When people think of steam locomotives they undoubtedly think about the traditional looking “choo-choo” trains with the big funnel in the front, the barrel shaped boiler in the middle, the engineer’s cab in the back and loads of smoke and steam heading into the air. While those were certainly the most popular design for the span of many decades, there was another less popular and far more complex version of locomotive that used steam as well. We should start by saying that not all of the steam turbine locomotives were failures. There were some that went into service and stayed there a good long time, primarily in Europe. These two units that GE built were lemons though. A bridge a bit too far to cross in 1938 but one that we admire the company for not only dreaming up but also putting into practice if only for a couple of short years.
Before we get into these locomotives specifically the steam turbine locos had one major shortcoming against their piston driven brethren and that was low end power. When the thing got put to speed with a load the turbine trains were VASTLY more efficient than the traditional piston steam engine locomotives. The piston engines pretty much crushed the turbines when it came to actually getting a load moving. That was with the older design where the steam was actually doing the physical work of getting the engine moving. As you’ll soon see, such was not the case with these bad boys.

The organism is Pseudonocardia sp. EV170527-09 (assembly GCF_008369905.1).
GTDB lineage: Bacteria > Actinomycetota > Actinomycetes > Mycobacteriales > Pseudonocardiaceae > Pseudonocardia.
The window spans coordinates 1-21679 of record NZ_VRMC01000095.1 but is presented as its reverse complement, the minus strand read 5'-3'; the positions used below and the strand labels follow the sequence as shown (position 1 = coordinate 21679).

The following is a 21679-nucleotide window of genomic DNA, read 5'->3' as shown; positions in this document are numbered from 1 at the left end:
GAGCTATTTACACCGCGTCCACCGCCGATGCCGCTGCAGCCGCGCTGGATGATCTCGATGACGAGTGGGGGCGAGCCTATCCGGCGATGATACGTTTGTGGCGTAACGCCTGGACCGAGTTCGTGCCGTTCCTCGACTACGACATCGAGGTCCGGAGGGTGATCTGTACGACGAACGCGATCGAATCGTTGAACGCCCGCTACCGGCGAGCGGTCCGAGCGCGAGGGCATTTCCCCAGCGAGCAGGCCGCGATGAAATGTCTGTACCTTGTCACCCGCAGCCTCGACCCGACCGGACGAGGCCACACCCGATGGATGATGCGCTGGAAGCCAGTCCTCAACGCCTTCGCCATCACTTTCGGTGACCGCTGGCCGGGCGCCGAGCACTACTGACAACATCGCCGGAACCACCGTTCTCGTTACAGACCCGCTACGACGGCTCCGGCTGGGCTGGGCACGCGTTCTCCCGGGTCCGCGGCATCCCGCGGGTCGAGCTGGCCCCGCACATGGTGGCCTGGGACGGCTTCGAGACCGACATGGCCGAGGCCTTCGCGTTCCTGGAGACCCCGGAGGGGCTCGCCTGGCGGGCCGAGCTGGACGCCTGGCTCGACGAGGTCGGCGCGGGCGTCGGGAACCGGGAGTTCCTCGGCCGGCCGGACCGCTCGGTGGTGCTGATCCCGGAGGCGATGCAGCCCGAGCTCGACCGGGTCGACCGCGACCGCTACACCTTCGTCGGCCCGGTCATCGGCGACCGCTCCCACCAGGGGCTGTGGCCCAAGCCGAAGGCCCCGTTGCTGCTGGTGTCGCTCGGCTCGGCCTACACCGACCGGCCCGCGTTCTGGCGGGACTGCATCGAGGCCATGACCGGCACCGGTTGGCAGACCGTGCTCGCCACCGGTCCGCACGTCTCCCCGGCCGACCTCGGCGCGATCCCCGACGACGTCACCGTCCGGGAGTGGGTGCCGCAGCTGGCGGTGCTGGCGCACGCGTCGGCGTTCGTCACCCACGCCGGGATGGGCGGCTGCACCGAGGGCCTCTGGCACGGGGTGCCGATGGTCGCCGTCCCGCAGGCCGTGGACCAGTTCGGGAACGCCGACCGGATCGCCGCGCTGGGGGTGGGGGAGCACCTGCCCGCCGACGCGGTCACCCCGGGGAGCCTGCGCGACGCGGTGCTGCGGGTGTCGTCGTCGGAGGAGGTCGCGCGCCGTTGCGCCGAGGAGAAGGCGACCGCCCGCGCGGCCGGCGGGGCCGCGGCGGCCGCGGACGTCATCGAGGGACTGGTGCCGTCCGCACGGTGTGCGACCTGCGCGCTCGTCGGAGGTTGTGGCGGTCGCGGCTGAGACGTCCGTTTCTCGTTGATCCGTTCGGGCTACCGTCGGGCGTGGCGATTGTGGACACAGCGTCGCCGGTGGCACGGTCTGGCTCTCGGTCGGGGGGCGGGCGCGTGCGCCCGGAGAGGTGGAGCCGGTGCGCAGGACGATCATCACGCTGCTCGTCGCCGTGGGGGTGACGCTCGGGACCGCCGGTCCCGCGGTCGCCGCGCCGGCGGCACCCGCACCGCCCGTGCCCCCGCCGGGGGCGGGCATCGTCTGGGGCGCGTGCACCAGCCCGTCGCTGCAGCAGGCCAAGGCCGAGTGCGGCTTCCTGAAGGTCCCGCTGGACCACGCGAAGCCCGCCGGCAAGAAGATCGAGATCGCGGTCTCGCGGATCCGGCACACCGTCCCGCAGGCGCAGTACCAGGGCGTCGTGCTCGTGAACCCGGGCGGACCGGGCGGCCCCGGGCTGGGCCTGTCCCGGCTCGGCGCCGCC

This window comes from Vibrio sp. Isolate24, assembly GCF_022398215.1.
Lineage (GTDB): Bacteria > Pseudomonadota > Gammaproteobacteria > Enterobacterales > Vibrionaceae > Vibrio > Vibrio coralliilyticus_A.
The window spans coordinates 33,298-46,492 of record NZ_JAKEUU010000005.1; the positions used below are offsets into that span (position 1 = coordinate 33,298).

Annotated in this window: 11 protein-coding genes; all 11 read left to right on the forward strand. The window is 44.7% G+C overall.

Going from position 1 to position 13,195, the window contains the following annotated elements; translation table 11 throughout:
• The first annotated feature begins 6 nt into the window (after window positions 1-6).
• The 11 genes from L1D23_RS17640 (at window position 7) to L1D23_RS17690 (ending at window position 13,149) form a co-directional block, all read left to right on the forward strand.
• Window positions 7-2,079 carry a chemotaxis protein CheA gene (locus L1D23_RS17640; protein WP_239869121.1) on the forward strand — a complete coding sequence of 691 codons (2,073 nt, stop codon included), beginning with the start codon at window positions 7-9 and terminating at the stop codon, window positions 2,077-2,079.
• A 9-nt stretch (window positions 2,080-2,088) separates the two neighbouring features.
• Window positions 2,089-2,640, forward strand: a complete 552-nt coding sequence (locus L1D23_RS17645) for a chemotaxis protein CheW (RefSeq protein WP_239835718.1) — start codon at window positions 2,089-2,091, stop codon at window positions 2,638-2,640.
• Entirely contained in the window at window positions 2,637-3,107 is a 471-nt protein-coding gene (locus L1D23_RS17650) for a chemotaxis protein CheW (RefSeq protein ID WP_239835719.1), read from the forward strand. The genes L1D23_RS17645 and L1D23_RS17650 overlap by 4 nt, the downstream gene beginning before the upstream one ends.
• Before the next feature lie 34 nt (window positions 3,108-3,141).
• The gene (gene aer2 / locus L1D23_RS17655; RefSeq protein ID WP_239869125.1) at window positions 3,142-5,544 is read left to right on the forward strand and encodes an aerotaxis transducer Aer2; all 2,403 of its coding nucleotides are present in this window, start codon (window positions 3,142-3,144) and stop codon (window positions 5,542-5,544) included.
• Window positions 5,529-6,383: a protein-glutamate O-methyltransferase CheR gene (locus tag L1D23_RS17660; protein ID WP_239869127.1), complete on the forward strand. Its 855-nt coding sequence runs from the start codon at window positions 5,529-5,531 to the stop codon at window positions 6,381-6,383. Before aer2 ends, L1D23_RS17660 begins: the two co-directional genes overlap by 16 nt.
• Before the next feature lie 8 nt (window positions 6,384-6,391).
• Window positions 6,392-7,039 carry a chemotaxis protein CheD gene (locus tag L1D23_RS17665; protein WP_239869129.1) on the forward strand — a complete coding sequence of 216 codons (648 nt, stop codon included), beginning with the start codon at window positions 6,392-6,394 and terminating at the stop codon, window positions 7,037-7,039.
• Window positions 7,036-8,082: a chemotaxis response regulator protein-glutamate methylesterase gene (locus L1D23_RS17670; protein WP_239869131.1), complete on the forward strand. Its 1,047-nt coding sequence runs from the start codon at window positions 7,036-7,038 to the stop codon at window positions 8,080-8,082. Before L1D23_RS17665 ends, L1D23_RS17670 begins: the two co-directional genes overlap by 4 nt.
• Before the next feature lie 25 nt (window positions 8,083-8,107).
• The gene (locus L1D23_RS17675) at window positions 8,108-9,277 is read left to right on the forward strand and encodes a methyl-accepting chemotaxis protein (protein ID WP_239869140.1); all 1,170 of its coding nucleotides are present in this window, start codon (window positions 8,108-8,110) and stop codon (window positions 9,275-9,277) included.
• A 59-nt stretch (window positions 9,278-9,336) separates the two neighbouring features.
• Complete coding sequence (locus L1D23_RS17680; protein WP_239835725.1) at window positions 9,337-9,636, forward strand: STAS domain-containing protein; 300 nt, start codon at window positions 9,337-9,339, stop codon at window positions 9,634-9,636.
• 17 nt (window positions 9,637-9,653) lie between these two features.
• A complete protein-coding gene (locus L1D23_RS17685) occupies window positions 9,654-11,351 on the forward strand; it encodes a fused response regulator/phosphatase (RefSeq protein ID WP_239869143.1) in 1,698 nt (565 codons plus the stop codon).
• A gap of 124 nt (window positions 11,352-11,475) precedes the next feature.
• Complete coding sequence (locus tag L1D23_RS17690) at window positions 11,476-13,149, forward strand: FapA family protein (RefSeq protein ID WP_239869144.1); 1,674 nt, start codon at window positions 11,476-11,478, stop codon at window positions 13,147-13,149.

Back to the GE locomotives. Basically the idea here was really simple but wildly complex to actually get working in 1938. A high efficiency boiler would send steam through a quartet of turbines that would in turn spin massive generators that would actually provide the motive power for the train. This thing was a hybrid! The generator sent the power to four driving motors that would actually send the thing down the tracks. These engines actually used regenerative braking as well. When the engine was slowed the motors would turn into generators and send power back into the system. Wait until you see the guy working on the massive water cooler resistor that was part of the system.
The problem with these engines was not power or speed, they made 2,500hp and they could run 125 mph on flat ground. It was reliability. They broke down frequently and caused more problems than they were worth to the Union Pacific Railroad. They were returned to GE in 1941 and used sparingly during the war effort before being scrapped before the end of WWII. We love innovations and ideas like this. We’ll call the GE steam turbine locomotives glorious failures because there’s still a lot of win chocked into these suckers!